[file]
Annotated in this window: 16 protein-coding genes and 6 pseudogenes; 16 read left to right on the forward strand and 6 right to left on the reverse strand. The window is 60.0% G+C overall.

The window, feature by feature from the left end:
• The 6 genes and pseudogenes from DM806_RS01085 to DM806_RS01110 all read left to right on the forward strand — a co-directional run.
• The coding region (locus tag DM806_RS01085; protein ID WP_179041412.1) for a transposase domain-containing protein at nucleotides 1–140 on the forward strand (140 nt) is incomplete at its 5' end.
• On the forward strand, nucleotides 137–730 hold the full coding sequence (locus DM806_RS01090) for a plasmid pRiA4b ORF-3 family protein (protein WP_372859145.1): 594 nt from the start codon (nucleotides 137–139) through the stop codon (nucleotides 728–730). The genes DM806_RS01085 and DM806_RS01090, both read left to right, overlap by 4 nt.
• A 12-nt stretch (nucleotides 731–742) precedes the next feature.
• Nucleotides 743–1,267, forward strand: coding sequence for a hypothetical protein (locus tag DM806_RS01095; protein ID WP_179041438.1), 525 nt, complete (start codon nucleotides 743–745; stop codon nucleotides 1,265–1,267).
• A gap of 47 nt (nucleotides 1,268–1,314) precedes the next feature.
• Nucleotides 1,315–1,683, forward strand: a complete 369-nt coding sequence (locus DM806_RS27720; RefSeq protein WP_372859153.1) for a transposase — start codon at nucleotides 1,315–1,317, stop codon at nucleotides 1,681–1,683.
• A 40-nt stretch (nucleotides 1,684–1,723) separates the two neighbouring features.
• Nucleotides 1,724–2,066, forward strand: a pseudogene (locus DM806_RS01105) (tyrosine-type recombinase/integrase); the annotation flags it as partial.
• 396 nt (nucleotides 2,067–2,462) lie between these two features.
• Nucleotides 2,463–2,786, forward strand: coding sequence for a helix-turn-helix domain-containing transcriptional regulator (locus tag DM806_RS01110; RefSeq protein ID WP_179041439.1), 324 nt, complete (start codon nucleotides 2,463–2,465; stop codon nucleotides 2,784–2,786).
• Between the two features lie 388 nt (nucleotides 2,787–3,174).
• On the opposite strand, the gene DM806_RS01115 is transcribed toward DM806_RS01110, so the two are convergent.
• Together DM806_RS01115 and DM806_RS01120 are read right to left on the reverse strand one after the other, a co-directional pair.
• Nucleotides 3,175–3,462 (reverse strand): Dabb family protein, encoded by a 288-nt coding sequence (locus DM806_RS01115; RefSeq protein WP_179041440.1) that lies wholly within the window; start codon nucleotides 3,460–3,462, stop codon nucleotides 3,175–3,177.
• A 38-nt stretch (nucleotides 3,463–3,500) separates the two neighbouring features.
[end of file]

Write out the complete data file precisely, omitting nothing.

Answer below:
Annotated in this window: 16 protein-coding genes and 6 pseudogenes; 16 read left to right on the forward strand and 6 right to left on the reverse strand. The window is 60.0% G+C overall.

The window, feature by feature from the left end:
• The 6 genes and pseudogenes from DM806_RS01085 to DM806_RS01110 all read left to right on the forward strand — a co-directional run.
• The coding region (locus tag DM806_RS01085; protein ID WP_179041412.1) for a transposase domain-containing protein at nucleotides 1–140 on the forward strand (140 nt) is incomplete at its 5' end.
• On the forward strand, nucleotides 137–730 hold the full coding sequence (locus DM806_RS01090) for a plasmid pRiA4b ORF-3 family protein (protein WP_372859145.1): 594 nt from the start codon (nucleotides 137–139) through the stop codon (nucleotides 728–730). The genes DM806_RS01085 and DM806_RS01090, both read left to right, overlap by 4 nt.
• A 12-nt stretch (nucleotides 731–742) precedes the next feature.
• Nucleotides 743–1,267, forward strand: coding sequence for a hypothetical protein (locus tag DM806_RS01095; protein ID WP_179041438.1), 525 nt, complete (start codon nucleotides 743–745; stop codon nucleotides 1,265–1,267).
• A gap of 47 nt (nucleotides 1,268–1,314) precedes the next feature.
• Nucleotides 1,315–1,683, forward strand: a complete 369-nt coding sequence (locus DM806_RS27720; RefSeq protein WP_372859153.1) for a transposase — start codon at nucleotides 1,315–1,317, stop codon at nucleotides 1,681–1,683.
• A 40-nt stretch (nucleotides 1,684–1,723) separates the two neighbouring features.
• Nucleotides 1,724–2,066, forward strand: a pseudogene (locus DM806_RS01105) (tyrosine-type recombinase/integrase); the annotation flags it as partial.
• 396 nt (nucleotides 2,067–2,462) lie between these two features.
• Nucleotides 2,463–2,786, forward strand: coding sequence for a helix-turn-helix domain-containing transcriptional regulator (locus tag DM806_RS01110; RefSeq protein ID WP_179041439.1), 324 nt, complete (start codon nucleotides 2,463–2,465; stop codon nucleotides 2,784–2,786).
• Between the two features lie 388 nt (nucleotides 2,787–3,174).
• On the opposite strand, the gene DM806_RS01115 is transcribed toward DM806_RS01110, so the two are convergent.
• Together DM806_RS01115 and DM806_RS01120 are read right to left on the reverse strand one after the other, a co-directional pair.
• Nucleotides 3,175–3,462 (reverse strand): Dabb family protein, encoded by a 288-nt coding sequence (locus DM806_RS01115; RefSeq protein WP_179041440.1) that lies wholly within the window; start codon nucleotides 3,460–3,462, stop codon nucleotides 3,175–3,177.
• A 38-nt stretch (nucleotides 3,463–3,500) separates the two neighbouring features.